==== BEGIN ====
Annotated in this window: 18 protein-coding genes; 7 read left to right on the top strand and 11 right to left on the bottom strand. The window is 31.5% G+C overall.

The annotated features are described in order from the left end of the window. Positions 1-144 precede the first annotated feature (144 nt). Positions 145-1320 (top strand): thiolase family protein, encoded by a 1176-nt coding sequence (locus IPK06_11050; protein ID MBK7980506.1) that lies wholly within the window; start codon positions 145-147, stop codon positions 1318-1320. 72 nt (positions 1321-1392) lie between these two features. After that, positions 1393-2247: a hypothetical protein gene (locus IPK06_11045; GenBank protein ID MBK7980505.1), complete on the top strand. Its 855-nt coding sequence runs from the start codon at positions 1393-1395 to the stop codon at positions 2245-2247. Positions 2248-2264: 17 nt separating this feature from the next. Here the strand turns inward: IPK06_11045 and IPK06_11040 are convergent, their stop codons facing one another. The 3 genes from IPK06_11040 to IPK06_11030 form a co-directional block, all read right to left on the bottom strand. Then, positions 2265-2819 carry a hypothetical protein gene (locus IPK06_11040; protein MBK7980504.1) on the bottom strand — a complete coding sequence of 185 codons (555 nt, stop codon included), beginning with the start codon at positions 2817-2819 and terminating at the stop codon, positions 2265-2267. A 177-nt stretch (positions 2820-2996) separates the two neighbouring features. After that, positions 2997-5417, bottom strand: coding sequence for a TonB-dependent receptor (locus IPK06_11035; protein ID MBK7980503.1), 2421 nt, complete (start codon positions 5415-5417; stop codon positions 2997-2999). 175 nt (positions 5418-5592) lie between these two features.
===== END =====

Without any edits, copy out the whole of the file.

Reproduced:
Annotated in this window: 18 protein-coding genes; 7 read left to right on the top strand and 11 right to left on the bottom strand. The window is 31.5% G+C overall.

The annotated features are described in order from the left end of the window. Positions 1-144 precede the first annotated feature (144 nt). Positions 145-1320 (top strand): thiolase family protein, encoded by a 1176-nt coding sequence (locus IPK06_11050; protein ID MBK7980506.1) that lies wholly within the window; start codon positions 145-147, stop codon positions 1318-1320. 72 nt (positions 1321-1392) lie between these two features. After that, positions 1393-2247: a hypothetical protein gene (locus IPK06_11045; GenBank protein ID MBK7980505.1), complete on the top strand. Its 855-nt coding sequence runs from the start codon at positions 1393-1395 to the stop codon at positions 2245-2247. Positions 2248-2264: 17 nt separating this feature from the next. Here the strand turns inward: IPK06_11045 and IPK06_11040 are convergent, their stop codons facing one another. The 3 genes from IPK06_11040 to IPK06_11030 form a co-directional block, all read right to left on the bottom strand. Then, positions 2265-2819 carry a hypothetical protein gene (locus IPK06_11040; protein MBK7980504.1) on the bottom strand — a complete coding sequence of 185 codons (555 nt, stop codon included), beginning with the start codon at positions 2817-2819 and terminating at the stop codon, positions 2265-2267. A 177-nt stretch (positions 2820-2996) separates the two neighbouring features. After that, positions 2997-5417, bottom strand: coding sequence for a TonB-dependent receptor (locus IPK06_11035; protein ID MBK7980503.1), 2421 nt, complete (start codon positions 5415-5417; stop codon positions 2997-2999). 175 nt (positions 5418-5592) lie between these two features.